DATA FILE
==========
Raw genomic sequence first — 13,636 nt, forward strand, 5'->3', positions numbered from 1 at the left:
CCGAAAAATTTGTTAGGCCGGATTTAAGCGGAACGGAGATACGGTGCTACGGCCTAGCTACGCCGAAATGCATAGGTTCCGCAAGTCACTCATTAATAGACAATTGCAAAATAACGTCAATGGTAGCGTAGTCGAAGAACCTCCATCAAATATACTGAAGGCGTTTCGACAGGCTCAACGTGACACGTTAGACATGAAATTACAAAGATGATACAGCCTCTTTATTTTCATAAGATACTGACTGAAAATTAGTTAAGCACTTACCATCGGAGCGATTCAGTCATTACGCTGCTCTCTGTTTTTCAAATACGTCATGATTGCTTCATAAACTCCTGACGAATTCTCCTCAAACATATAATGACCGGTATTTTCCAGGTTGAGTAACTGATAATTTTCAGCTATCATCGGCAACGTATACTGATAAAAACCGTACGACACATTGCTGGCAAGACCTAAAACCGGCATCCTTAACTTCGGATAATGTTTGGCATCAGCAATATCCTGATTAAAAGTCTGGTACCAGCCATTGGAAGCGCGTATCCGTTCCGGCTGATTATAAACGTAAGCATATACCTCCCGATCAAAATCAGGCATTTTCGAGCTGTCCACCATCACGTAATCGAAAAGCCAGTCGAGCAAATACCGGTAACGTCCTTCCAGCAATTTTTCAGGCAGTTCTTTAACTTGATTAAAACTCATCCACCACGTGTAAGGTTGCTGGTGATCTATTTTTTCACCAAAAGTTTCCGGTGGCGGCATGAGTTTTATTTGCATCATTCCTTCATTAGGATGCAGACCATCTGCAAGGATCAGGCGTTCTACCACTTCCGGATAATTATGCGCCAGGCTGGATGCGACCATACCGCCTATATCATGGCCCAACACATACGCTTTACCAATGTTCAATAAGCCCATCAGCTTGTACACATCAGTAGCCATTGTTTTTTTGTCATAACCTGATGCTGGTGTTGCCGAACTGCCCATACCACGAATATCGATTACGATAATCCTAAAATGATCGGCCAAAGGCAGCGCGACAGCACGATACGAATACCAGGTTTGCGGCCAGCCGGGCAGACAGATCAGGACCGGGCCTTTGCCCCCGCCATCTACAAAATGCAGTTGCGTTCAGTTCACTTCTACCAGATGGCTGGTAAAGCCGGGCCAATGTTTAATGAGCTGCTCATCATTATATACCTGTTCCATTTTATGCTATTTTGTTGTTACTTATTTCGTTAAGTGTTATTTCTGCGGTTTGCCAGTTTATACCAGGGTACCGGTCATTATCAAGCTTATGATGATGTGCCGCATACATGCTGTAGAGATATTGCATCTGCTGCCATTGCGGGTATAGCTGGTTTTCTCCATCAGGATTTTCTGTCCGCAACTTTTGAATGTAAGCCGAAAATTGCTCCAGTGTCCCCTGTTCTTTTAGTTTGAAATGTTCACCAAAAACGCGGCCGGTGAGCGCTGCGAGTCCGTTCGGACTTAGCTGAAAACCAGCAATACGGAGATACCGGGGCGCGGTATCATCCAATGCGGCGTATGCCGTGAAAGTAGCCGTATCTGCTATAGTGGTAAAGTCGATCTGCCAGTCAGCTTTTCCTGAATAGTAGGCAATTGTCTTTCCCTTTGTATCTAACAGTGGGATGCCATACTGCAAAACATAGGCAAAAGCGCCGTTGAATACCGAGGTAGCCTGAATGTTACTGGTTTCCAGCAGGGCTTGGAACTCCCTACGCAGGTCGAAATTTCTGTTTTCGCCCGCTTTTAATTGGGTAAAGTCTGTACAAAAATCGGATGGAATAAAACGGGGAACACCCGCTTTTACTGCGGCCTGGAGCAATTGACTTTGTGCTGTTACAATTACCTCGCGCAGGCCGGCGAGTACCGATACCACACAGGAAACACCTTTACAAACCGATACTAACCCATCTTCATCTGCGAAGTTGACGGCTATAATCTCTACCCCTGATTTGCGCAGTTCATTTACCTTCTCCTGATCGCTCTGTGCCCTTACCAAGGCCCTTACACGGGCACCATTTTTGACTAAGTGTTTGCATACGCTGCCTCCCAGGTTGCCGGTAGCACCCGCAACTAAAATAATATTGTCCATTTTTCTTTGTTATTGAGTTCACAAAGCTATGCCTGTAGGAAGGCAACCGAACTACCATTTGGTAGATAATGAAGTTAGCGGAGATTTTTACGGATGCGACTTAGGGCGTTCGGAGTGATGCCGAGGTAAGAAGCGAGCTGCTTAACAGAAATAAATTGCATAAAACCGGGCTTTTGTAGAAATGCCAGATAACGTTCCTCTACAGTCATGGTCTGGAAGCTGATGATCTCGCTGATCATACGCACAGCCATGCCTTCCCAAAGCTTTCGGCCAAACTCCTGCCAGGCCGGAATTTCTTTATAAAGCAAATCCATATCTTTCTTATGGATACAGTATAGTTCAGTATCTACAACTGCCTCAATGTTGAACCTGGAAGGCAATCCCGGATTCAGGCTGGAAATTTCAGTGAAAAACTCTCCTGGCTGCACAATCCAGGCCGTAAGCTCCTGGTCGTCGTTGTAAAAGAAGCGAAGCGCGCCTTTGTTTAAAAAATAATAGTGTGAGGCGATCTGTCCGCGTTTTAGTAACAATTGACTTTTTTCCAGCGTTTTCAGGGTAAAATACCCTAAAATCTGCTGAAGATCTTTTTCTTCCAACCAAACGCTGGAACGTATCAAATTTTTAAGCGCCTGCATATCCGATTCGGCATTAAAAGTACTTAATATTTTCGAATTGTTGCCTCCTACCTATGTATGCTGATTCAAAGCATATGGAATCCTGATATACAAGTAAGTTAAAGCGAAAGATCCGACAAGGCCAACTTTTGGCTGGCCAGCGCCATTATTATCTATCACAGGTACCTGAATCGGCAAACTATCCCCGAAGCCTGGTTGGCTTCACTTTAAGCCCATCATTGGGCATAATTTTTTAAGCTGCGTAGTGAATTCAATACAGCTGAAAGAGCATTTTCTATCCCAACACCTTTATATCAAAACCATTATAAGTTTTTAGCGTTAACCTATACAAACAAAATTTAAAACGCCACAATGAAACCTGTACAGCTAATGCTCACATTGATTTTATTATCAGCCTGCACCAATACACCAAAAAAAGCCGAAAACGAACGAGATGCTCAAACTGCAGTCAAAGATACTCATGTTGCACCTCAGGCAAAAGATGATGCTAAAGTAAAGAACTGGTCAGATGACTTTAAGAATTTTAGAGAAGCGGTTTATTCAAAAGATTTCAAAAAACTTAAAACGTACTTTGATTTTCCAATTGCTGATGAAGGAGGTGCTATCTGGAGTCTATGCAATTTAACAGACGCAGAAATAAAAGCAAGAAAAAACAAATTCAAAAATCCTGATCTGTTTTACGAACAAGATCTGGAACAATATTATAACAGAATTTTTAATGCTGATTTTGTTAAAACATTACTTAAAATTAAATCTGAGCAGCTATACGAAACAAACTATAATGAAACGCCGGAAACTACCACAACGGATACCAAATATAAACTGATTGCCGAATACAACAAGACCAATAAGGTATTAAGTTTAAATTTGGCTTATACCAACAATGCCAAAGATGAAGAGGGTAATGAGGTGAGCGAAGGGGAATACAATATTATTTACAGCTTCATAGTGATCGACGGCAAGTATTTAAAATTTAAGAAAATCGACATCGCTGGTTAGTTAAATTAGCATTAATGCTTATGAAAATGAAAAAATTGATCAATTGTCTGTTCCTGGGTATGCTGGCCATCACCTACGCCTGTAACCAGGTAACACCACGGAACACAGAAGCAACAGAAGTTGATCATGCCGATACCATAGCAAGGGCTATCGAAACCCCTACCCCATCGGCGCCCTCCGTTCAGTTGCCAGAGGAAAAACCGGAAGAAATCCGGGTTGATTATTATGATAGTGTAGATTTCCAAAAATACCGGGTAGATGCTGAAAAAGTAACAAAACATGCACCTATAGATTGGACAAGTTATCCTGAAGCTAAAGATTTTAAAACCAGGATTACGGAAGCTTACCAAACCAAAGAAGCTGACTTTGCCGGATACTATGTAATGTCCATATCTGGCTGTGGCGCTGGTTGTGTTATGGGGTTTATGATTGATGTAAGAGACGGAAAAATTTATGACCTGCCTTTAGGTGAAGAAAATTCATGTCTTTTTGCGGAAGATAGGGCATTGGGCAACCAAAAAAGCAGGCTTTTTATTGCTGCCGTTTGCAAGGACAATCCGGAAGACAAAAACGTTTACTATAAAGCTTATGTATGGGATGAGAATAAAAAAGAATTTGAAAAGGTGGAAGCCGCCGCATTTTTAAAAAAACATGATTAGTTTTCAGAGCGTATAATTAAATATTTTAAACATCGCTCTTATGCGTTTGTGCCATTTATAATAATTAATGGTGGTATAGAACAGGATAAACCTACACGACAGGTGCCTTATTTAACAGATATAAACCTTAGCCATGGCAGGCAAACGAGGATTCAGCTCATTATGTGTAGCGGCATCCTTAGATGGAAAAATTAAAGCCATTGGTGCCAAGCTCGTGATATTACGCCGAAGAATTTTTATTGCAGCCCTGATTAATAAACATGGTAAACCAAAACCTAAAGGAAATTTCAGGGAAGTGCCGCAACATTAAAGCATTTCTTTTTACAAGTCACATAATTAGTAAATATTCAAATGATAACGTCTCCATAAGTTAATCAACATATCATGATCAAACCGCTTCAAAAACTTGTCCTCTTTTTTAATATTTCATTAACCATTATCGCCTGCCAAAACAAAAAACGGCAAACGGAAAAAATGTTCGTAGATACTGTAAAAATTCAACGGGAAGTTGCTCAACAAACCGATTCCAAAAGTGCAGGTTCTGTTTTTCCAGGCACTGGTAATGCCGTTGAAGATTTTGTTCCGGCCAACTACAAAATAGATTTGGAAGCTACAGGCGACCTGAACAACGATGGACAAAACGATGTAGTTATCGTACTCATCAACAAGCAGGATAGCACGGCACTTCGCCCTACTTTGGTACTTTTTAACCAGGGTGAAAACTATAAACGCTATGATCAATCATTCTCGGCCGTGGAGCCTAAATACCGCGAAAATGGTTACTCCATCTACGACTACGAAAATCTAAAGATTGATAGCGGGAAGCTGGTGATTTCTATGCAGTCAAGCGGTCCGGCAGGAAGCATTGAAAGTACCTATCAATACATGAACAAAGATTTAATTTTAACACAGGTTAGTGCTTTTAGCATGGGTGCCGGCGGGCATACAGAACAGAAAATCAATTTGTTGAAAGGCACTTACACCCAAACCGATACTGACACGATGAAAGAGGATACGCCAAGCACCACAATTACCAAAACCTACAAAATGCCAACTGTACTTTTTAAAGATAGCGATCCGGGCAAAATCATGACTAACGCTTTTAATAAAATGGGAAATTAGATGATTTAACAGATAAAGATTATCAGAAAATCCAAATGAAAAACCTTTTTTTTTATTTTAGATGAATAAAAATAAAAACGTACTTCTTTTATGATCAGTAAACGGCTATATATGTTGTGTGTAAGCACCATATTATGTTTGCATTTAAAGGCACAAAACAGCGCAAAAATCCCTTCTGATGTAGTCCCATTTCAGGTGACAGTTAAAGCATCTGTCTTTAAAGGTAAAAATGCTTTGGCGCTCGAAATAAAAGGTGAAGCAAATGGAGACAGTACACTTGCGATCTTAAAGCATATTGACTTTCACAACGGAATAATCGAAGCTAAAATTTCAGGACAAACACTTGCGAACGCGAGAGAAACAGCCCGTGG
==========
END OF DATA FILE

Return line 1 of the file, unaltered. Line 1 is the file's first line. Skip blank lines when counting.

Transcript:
Raw genomic sequence first — 13,636 nt, forward strand, 5'->3', positions numbered from 1 at the left: